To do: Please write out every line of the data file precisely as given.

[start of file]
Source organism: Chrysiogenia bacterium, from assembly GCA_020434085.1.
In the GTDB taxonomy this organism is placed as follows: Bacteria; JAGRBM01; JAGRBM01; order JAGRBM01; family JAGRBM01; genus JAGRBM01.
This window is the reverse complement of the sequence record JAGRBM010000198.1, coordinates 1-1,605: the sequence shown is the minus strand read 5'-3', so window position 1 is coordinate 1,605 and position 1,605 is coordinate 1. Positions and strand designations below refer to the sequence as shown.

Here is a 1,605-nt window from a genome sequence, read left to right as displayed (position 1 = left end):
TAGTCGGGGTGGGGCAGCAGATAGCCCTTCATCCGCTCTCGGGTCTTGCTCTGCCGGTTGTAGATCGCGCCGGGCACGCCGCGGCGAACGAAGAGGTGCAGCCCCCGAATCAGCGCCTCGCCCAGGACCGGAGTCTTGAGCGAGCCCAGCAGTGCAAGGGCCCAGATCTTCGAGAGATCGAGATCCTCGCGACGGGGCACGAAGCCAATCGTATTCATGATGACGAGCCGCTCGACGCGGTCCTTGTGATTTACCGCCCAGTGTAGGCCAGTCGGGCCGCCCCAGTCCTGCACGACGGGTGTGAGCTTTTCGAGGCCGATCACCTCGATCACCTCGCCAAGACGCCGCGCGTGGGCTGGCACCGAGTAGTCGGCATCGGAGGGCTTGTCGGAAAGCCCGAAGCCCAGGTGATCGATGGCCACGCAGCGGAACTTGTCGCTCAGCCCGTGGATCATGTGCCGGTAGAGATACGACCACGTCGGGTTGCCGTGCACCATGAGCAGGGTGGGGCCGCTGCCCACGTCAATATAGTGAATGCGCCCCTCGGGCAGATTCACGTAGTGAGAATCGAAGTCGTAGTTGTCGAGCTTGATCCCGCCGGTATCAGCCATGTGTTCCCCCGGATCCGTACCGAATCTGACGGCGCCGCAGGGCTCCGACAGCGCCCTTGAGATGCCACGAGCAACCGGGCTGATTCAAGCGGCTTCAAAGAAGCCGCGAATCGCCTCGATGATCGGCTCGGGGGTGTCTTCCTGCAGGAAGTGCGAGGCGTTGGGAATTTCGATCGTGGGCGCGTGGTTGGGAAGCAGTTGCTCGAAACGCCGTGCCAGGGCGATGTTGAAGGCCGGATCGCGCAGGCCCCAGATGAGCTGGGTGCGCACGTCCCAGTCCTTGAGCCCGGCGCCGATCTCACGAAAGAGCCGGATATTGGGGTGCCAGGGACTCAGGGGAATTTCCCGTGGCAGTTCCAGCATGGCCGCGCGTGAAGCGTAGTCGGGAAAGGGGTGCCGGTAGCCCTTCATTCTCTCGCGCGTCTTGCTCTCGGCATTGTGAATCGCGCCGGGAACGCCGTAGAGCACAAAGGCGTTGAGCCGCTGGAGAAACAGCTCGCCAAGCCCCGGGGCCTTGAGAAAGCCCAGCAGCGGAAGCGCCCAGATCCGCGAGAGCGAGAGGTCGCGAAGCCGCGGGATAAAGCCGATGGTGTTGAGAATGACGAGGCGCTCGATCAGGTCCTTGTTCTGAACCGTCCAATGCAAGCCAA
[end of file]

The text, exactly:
Source organism: Chrysiogenia bacterium, from assembly GCA_020434085.1.
In the GTDB taxonomy this organism is placed as follows: Bacteria; JAGRBM01; JAGRBM01; order JAGRBM01; family JAGRBM01; genus JAGRBM01.
This window is the reverse complement of the sequence record JAGRBM010000198.1, coordinates 1-1,605: the sequence shown is the minus strand read 5'-3', so window position 1 is coordinate 1,605 and position 1,605 is coordinate 1. Positions and strand designations below refer to the sequence as shown.

Here is a 1,605-nt window from a genome sequence, read left to right as displayed (position 1 = left end):
TAGTCGGGGTGGGGCAGCAGATAGCCCTTCATCCGCTCTCGGGTCTTGCTCTGCCGGTTGTAGATCGCGCCGGGCACGCCGCGGCGAACGAAGAGGTGCAGCCCCCGAATCAGCGCCTCGCCCAGGACCGGAGTCTTGAGCGAGCCCAGCAGTGCAAGGGCCCAGATCTTCGAGAGATCGAGATCCTCGCGACGGGGCACGAAGCCAATCGTATTCATGATGACGAGCCGCTCGACGCGGTCCTTGTGATTTACCGCCCAGTGTAGGCCAGTCGGGCCGCCCCAGTCCTGCACGACGGGTGTGAGCTTTTCGAGGCCGATCACCTCGATCACCTCGCCAAGACGCCGCGCGTGGGCTGGCACCGAGTAGTCGGCATCGGAGGGCTTGTCGGAAAGCCCGAAGCCCAGGTGATCGATGGCCACGCAGCGGAACTTGTCGCTCAGCCCGTGGATCATGTGCCGGTAGAGATACGACCACGTCGGGTTGCCGTGCACCATGAGCAGGGTGGGGCCGCTGCCCACGTCAATATAGTGAATGCGCCCCTCGGGCAGATTCACGTAGTGAGAATCGAAGTCGTAGTTGTCGAGCTTGATCCCGCCGGTATCAGCCATGTGTTCCCCCGGATCCGTACCGAATCTGACGGCGCCGCAGGGCTCCGACAGCGCCCTTGAGATGCCACGAGCAACCGGGCTGATTCAAGCGGCTTCAAAGAAGCCGCGAATCGCCTCGATGATCGGCTCGGGGGTGTCTTCCTGCAGGAAGTGCGAGGCGTTGGGAATTTCGATCGTGGGCGCGTGGTTGGGAAGCAGTTGCTCGAAACGCCGTGCCAGGGCGATGTTGAAGGCCGGATCGCGCAGGCCCCAGATGAGCTGGGTGCGCACGTCCCAGTCCTTGAGCCCGGCGCCGATCTCACGAAAGAGCCGGATATTGGGGTGCCAGGGACTCAGGGGAATTTCCCGTGGCAGTTCCAGCATGGCCGCGCGTGAAGCGTAGTCGGGAAAGGGGTGCCGGTAGCCCTTCATTCTCTCGCGCGTCTTGCTCTCGGCATTGTGAATCGCGCCGGGAACGCCGTAGAGCACAAAGGCGTTGAGCCGCTGGAGAAACAGCTCGCCAAGCCCCGGGGCCTTGAGAAAGCCCAGCAGCGGAAGCGCCCAGATCCGCGAGAGCGAGAGGTCGCGAAGCCGCGGGATAAAGCCGATGGTGTTGAGAATGACGAGGCGCTCGATCAGGTCCTTGTTCTGAACCGTCCAATGCAAGCCAA